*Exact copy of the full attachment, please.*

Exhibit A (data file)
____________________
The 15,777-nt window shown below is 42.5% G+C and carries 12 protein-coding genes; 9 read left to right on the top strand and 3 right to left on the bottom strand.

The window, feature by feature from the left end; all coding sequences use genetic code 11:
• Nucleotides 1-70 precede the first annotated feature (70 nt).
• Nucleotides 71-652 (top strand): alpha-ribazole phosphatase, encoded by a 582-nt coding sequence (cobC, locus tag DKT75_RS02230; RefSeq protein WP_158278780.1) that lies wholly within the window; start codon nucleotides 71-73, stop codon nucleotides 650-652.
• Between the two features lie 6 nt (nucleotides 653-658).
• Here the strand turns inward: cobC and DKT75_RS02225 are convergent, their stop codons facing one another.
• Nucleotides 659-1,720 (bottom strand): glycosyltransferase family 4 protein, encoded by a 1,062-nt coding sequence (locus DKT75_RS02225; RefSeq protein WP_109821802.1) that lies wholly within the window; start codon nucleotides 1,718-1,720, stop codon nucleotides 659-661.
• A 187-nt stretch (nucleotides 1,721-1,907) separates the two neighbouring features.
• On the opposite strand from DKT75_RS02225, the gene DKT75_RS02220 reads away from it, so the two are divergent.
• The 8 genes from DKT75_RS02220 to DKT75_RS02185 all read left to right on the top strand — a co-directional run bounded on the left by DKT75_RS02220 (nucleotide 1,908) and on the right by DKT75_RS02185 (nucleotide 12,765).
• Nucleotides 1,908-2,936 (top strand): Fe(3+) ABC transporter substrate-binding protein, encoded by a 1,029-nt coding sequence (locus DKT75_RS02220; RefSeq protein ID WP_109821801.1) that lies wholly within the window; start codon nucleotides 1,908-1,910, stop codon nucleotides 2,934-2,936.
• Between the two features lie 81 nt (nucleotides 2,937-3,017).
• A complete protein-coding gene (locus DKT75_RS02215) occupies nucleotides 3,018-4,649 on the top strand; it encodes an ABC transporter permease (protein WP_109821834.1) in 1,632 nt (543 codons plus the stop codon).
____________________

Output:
The 15,777-nt window shown below is 42.5% G+C and carries 12 protein-coding genes; 9 read left to right on the top strand and 3 right to left on the bottom strand.

The window, feature by feature from the left end; all coding sequences use genetic code 11:
• Nucleotides 1-70 precede the first annotated feature (70 nt).
• Nucleotides 71-652 (top strand): alpha-ribazole phosphatase, encoded by a 582-nt coding sequence (cobC, locus tag DKT75_RS02230; RefSeq protein WP_158278780.1) that lies wholly within the window; start codon nucleotides 71-73, stop codon nucleotides 650-652.
• Between the two features lie 6 nt (nucleotides 653-658).
• Here the strand turns inward: cobC and DKT75_RS02225 are convergent, their stop codons facing one another.
• Nucleotides 659-1,720 (bottom strand): glycosyltransferase family 4 protein, encoded by a 1,062-nt coding sequence (locus DKT75_RS02225; RefSeq protein WP_109821802.1) that lies wholly within the window; start codon nucleotides 1,718-1,720, stop codon nucleotides 659-661.
• A 187-nt stretch (nucleotides 1,721-1,907) separates the two neighbouring features.
• On the opposite strand from DKT75_RS02225, the gene DKT75_RS02220 reads away from it, so the two are divergent.
• The 8 genes from DKT75_RS02220 to DKT75_RS02185 all read left to right on the top strand — a co-directional run bounded on the left by DKT75_RS02220 (nucleotide 1,908) and on the right by DKT75_RS02185 (nucleotide 12,765).
• Nucleotides 1,908-2,936 (top strand): Fe(3+) ABC transporter substrate-binding protein, encoded by a 1,029-nt coding sequence (locus DKT75_RS02220; RefSeq protein ID WP_109821801.1) that lies wholly within the window; start codon nucleotides 1,908-1,910, stop codon nucleotides 2,934-2,936.
• Between the two features lie 81 nt (nucleotides 2,937-3,017).
• A complete protein-coding gene (locus DKT75_RS02215) occupies nucleotides 3,018-4,649 on the top strand; it encodes an ABC transporter permease (protein WP_109821834.1) in 1,632 nt (543 codons plus the stop codon).